BY ELAINE GOODMAN
Daily Post Correspondent
The number of people living in vehicles in Mountain View nearly doubled in 2017, and one factor in the increase is that people are hearing about the services available to vehicle dwellers in the city, officials said.
Word even seems to be spreading via the internet, Mountain View Police Sgt. Wahed Magee told the City Council on March 6.
“It’s somehow getting out, even on the internet, that there’s great services through CSA and the city,” Magee said. “That’s one of the many reasons they state that they’re coming to town.”
CSA is the nonprofit Community Services Agency of Los Altos and Mountain View.
Magee’s comments were in response to questions from councilman John McAlister, who wanted to know how many of the people living in cars or recreational vehicles were city residents who had been displaced by high rents versus the number that have come to Mountain View from other areas. The city is working to obtain that information but doesn’t yet have figures.
Magee said when officers notice a new vehicle on the streets being used as a home, they’ll try to talk with the occupants to see what type of assistance they might need.
“It seems there are a large number that are not from Mountain View,” Magee said. In addition to being attracted to available services, Magee said, vehicle dwellers might be drawn to Mountain View to be near family or they might find the Bay Area location appealing. In addition, “It’s a beautiful town,” he said.
From 150 to 291 in less than a year
The city estimates that 250 to 300 people are living in vehicles. The police department tallied 150 vehicle dwellers in February, a number that grew to 291 in December.
The issue has generated mixed feelings in the community. On the one hand are those who are concerned about residents being displaced by the region’s housing crisis. But some Mountain View residents have complained about traffic hazards created by the oversized vehicles, which cluster on certain streets.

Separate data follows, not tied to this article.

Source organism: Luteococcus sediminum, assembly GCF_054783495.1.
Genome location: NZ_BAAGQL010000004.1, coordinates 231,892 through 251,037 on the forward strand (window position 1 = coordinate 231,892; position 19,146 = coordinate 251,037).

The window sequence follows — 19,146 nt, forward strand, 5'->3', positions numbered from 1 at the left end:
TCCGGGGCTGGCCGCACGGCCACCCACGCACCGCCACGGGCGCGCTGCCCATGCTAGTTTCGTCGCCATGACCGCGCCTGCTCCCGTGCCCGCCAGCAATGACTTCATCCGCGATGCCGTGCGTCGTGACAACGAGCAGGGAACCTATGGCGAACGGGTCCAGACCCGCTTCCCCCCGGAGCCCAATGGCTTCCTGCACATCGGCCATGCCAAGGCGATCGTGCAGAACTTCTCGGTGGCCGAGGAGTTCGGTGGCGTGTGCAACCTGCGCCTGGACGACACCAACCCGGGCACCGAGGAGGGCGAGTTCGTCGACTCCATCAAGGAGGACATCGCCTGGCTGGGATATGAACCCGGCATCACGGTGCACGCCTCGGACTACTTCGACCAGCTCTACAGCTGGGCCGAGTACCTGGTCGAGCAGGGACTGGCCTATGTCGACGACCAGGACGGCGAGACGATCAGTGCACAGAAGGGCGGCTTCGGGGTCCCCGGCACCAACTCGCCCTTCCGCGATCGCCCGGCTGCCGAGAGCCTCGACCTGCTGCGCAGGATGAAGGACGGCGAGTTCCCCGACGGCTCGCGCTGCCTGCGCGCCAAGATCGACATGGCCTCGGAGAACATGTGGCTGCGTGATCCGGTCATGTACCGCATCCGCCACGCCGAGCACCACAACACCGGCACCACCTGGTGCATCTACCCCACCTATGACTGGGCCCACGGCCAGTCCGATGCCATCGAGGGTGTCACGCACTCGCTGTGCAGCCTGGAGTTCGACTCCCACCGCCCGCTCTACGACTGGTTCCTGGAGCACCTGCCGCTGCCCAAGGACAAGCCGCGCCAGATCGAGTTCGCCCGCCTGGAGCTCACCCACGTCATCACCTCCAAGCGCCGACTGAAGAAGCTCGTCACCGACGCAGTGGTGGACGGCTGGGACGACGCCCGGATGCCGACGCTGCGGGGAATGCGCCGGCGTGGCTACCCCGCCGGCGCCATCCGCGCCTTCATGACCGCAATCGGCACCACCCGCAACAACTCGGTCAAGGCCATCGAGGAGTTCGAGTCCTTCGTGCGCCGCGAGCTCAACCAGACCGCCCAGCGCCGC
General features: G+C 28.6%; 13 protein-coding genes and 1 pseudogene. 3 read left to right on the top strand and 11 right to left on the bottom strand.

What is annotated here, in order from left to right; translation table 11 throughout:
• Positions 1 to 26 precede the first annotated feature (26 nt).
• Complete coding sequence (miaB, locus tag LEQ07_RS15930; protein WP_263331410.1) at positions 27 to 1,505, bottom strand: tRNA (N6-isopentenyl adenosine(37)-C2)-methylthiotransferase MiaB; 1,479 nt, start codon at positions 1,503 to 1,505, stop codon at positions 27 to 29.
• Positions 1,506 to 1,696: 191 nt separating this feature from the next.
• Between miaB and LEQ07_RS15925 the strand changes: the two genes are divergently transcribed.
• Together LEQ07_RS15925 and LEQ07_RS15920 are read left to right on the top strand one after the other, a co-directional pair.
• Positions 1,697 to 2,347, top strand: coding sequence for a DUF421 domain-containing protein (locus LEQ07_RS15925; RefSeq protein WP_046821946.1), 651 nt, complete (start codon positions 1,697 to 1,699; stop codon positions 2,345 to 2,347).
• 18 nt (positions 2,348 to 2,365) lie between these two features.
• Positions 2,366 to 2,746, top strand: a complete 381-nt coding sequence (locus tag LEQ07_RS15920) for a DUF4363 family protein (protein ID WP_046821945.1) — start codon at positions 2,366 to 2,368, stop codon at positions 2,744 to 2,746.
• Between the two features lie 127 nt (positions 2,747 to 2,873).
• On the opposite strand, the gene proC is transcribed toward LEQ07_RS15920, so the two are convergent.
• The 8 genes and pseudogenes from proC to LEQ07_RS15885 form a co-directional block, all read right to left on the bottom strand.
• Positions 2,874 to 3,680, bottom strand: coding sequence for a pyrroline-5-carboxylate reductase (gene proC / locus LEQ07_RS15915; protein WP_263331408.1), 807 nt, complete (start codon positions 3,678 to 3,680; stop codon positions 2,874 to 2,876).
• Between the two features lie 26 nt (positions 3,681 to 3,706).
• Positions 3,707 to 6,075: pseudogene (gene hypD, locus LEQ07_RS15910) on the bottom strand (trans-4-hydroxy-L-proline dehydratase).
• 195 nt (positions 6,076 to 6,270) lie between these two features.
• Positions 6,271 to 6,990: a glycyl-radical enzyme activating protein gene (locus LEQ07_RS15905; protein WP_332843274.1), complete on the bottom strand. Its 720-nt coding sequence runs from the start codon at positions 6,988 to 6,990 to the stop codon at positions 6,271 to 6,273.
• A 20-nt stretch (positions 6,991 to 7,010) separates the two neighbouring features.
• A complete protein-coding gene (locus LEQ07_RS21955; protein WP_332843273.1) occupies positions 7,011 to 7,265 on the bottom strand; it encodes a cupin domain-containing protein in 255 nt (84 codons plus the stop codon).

Sanitation is another issue when vehicles are used as homes. In the 12 months ending June 30, 2017, special street cleaning was conducted 14 times due to RV waste dumping incidents, according to the city. From July through December, special street cleaning was needed 10 times.
Mountain View launched a pilot program in which vehicle dwellers receive a voucher that they can use at a waste disposal station. The program is scheduled to run through April.
The pilot program is one piece of a 50-item work plan for tackling issues related to people living in vehicles. Other pieces of the work plan that have been completed include funding a portable restroom at Rengstorff Park and sharing in the cost of an outreach worker with CSA.
The council met on March 6 to discuss potential next steps. Council members voted 6-1 to give police more resources for towing vehicles when officers think it’s necessary. And more parking restrictions may be implemented where safety is an issue, the council agreed.